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Old   August 18, 2000, 04:47
Default Boundary layer
sameer mohrir
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Hello everybody on forum

I would like to know whether which side (i.e pressure or suction side ) of turbine /pump blade will have more boundary layer effects.


sameer mohrir
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Old   August 18, 2000, 06:30
Default Re: Boundary layer
Jonas Larsson
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Boundary layers effects are most important on the suction side - the decelleration in the downstream part of the suction side makes the boundary layers grow and can cause separation.

On the pressure side you can sometimes have separation close to the leading edge, but other than the boundary layer effects are often quite small compared to what happens on the suction side.

In the case of supersonic turbines you will also sometimes have shock-boundary layer interaction phenomena on the suction side.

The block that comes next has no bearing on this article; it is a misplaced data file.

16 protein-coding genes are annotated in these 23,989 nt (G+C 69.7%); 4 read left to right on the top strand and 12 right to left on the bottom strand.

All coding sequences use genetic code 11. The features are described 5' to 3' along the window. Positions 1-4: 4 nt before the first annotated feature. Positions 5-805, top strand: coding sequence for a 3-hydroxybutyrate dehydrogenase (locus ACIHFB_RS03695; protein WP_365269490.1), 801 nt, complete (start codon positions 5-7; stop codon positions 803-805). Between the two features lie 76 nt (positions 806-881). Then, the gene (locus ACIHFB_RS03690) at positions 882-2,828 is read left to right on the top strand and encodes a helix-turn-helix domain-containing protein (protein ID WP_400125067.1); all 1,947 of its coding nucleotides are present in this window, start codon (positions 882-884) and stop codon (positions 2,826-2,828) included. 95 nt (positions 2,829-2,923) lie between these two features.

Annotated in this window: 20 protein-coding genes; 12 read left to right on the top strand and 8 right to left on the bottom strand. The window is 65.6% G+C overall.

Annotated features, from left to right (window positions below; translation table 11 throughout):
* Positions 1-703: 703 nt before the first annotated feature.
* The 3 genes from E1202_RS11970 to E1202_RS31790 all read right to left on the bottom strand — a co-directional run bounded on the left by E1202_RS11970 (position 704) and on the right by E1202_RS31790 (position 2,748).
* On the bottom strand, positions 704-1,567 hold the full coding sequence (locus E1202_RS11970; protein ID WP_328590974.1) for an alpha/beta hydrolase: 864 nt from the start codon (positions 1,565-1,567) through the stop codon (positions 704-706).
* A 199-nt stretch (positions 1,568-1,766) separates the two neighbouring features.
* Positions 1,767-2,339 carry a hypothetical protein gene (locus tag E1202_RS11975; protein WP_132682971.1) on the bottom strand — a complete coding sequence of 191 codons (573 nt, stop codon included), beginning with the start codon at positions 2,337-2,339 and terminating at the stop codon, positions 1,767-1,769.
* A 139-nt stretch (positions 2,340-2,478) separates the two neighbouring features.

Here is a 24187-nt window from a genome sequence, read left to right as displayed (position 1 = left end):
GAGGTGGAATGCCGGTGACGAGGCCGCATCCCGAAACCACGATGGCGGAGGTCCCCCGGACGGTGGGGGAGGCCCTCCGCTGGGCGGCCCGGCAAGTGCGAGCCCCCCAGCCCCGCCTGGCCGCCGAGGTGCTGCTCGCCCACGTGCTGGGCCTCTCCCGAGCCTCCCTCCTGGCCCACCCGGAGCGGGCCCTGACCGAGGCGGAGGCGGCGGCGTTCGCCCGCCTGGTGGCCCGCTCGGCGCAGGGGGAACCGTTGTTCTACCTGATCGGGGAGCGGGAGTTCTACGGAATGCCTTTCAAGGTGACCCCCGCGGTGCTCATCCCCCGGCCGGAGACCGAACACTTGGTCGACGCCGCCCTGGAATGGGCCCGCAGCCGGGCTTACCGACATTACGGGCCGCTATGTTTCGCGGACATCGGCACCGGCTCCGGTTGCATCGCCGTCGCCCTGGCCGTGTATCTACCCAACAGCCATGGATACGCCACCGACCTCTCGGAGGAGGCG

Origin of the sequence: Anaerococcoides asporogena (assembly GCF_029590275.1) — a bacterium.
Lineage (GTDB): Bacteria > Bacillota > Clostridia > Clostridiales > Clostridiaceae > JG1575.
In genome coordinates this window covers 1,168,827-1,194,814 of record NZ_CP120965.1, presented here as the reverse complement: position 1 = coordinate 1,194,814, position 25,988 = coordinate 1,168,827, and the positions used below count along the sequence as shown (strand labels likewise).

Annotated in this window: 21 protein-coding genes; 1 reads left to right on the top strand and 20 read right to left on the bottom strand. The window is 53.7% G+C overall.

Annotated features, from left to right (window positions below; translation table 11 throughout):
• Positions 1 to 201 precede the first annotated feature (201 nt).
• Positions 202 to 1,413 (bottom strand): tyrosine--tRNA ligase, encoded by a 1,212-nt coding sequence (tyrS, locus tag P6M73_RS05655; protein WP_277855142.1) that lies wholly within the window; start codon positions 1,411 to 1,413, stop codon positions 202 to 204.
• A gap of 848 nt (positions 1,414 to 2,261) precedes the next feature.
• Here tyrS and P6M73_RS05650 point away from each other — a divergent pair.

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Old   August 18, 2000, 07:02
Default Re: Boundary layer
sameer mohrir
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Hello Jonas Larsson

Thanks for clarification

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Old   August 19, 2000, 14:16
Default Re: Boundary layer
John C. Chien
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(1). I would say that in general it is true under design conditions, that suction side will subject to adverse pressure gradient and thus it will have thicker boundary layer. (2). But in real world operating conditions, the mass flow rate can change, the RPM can change, so the flow separation can occur on on either side of the blade. This is similar to an aircraft flying upside down, the pressure side suddenly becomes the suction side. (3). So, I would say that it depends on the actual operating condition, whether it is design condition or off-design condition.
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